The physical design specifications of the ESXi host determine the characteristics of the ESXi hosts that you use to deploy this VMware Validated Design.

Physical Design Specification Fundamentals

The configuration and assembly process for each system is standardized, with all components installed in the same manner on each ESXi host. Because standardization of the physical configuration of the ESXi hosts removes variability, you operate an easily manageable and supportable infrastructure. Deploy ESXi hosts with identical configuration across all cluster members, including storage and networking configurations. For example, consistent PCI card slot placement, especially for network controllers, is essential for accurate alignment of physical to virtual I/O resources. By using identical configurations, you have an even balance of virtual machine storage components across storage and compute resources.

Select all ESXi host hardware, including CPUs, according to VMware Compatibility Guide.

The sizing of physical servers that run ESXi requires special considerations when you use vSAN storage. The design provides details on using vSAN as the primary storage system for the consolidated cluster. vSAN ReadyNodes are also specified in the design. For information about the models of the physical servers, see the vSAN ReadyNode compatibility guide.

  • An average-size VM has two vCPUs with 4 GB of RAM.
  • A standard 2U server can host 60 average-size VMs on a single ESXi host.
Table 1. Design Decisions on the Physical Design of the ESXi Hosts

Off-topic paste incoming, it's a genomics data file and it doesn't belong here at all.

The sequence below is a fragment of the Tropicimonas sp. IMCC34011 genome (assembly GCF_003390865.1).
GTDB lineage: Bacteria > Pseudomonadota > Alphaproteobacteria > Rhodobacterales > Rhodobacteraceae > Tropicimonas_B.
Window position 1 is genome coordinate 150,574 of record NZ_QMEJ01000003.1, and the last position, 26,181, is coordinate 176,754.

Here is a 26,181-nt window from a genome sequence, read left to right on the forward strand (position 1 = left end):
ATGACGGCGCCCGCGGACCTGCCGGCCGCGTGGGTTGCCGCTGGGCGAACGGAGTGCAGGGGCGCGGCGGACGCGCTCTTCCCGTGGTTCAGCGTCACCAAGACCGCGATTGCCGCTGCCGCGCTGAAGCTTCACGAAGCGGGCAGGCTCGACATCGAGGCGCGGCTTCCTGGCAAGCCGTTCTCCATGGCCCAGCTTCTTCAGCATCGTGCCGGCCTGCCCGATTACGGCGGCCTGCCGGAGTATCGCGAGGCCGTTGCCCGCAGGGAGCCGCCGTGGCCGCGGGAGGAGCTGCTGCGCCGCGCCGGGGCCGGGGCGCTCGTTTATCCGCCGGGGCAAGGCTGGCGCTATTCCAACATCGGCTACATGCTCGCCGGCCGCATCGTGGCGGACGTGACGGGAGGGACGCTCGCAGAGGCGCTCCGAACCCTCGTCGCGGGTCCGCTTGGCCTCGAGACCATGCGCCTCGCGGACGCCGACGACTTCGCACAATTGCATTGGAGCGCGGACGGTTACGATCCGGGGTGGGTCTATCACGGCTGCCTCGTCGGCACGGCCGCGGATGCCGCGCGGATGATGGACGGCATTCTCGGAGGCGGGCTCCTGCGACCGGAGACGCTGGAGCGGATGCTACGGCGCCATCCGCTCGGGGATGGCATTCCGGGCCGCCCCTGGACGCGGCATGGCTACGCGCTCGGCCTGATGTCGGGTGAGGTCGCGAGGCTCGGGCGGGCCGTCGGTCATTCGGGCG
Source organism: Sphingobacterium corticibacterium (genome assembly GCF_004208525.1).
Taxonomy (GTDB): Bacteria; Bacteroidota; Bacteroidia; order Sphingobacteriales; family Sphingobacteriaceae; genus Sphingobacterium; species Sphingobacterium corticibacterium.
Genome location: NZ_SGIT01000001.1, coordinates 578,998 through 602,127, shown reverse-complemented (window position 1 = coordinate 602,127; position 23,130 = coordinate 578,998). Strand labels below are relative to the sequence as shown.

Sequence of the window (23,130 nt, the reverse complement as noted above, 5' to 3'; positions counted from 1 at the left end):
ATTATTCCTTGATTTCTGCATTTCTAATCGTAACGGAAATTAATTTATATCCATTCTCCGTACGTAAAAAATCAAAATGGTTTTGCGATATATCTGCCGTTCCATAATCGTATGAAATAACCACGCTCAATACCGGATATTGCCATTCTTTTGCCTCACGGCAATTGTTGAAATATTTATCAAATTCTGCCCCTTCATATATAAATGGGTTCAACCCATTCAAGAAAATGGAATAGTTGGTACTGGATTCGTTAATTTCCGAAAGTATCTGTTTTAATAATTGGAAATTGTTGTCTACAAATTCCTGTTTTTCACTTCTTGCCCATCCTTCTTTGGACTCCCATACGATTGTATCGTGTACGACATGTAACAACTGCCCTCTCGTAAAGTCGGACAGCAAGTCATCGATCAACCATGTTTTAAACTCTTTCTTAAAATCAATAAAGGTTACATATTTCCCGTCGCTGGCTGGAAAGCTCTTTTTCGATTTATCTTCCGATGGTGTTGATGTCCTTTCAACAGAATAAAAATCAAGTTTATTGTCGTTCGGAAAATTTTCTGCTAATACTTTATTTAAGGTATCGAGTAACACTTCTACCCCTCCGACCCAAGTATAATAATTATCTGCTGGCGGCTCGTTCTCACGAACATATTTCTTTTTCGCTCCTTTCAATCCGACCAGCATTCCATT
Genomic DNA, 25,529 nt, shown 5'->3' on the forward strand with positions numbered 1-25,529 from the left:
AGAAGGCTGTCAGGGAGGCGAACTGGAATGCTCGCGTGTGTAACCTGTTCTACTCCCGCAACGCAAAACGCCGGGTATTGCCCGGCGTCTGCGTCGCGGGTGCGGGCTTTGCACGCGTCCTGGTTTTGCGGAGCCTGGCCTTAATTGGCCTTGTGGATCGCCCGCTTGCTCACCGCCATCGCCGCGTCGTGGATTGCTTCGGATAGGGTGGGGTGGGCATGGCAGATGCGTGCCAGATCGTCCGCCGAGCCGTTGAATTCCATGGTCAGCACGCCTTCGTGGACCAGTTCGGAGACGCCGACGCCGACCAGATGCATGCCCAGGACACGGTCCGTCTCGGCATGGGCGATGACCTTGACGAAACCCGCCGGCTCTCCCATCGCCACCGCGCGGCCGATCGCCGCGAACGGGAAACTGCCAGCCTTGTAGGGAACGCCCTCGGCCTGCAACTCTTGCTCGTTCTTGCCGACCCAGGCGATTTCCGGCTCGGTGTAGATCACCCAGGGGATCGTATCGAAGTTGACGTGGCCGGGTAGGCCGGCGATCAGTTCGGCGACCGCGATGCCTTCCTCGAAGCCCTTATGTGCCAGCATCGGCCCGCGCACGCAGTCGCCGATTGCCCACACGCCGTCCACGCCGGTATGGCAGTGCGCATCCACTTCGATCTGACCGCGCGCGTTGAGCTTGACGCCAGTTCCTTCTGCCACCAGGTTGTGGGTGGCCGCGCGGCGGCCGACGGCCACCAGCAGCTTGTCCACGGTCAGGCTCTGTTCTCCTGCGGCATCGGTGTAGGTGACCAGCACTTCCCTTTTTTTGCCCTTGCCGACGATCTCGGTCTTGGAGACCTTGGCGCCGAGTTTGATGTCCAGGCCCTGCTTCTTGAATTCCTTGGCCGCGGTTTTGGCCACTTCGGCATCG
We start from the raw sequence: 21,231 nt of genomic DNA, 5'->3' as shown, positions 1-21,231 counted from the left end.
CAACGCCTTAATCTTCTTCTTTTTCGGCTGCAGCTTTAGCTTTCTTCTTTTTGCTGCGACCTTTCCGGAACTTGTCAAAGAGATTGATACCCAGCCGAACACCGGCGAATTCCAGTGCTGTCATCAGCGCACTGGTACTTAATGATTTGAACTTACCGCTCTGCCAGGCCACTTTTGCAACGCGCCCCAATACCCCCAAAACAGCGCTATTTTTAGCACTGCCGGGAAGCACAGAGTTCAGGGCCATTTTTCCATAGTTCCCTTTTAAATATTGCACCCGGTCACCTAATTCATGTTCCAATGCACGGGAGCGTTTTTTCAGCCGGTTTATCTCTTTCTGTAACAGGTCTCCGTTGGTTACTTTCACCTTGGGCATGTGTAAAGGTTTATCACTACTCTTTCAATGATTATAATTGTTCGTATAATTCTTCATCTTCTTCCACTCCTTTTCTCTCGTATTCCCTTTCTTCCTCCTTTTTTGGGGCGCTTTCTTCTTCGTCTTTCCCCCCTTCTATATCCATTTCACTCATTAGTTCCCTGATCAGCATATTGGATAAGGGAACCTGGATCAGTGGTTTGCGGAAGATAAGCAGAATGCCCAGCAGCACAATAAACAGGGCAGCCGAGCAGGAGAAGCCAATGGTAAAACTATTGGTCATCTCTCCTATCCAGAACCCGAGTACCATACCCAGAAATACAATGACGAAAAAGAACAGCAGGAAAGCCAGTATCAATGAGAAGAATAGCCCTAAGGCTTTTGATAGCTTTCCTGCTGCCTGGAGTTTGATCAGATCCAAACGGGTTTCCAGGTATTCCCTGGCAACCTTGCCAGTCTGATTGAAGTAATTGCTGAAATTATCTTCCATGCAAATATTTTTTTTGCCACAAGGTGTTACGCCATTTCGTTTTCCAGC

Decision ID

Design Decision

Design Justification

Design Implication


Use vSAN ReadyNodes with vSAN storage.

Using a vSAN ReadyNode ensures full compatibility with vSAN during the deployment.

Hardware choices might be limited.


Verify that all nodes have uniform configuration across a given cluster.

A balanced cluster has more predictable performance even during hardware failures. In addition, the impact on performance during resync or rebuild is minimal if the cluster is balanced.

Apply vendor sourcing, budgeting, and procurement considerations for uniform server nodes, on a per cluster basis.

ESXi Host Memory

The amount of memory required varies according to the workloads. When sizing memory, consider the admission control setting (n+1) which reserves the resources of one host for failover or maintenance.

The number of disk groups and disks that an ESXi host manages determines the memory requirements. To support the maximum number of disk groups, you must provide 32 GB of RAM. For more information about disk groups, including design and sizing guidance, see Administering VMware vSAN from the vSphere documentation.

Table 2. Design Decisions on the ESXi Host Memory

Decision ID

Design Decision

Design Justification

Design Implication


Set up each ESXi host in the consolidated cluster with a minimum of 256 GB RAM.

The management and edge VMs in this cluster require a total of 176 GB RAM from the cluster.

The remaining RAM is to support workload virtual machines.


Verify that enough RAM is available to scale out to a two-cluster design later and reuse hardware for the shared edge and compute cluster.

Hardware choices might be limited.

ESXi Host Boot Device

Minimum boot disk size for ESXi in SCSI-based devices (SAS, SATA, or SAN) is greater than 5 GB. ESXi can be deployed using stateful local SAN SCSI boot devices, or by using vSphere Auto Deploy.

Selecting a boot device type and size for vSAN has the following considerations:

  • vSAN does not support stateless vSphere Auto Deploy.
  • Device types as ESXi boot devices
    • USB or SD embedded devices. The USB or SD flash drive must be at least 4 GB.
    • SATADOM devices. The size of the boot device per host must be at least 16 GB.
See VMware vSAN Design and Sizing Guide to select the option that best fits your hardware.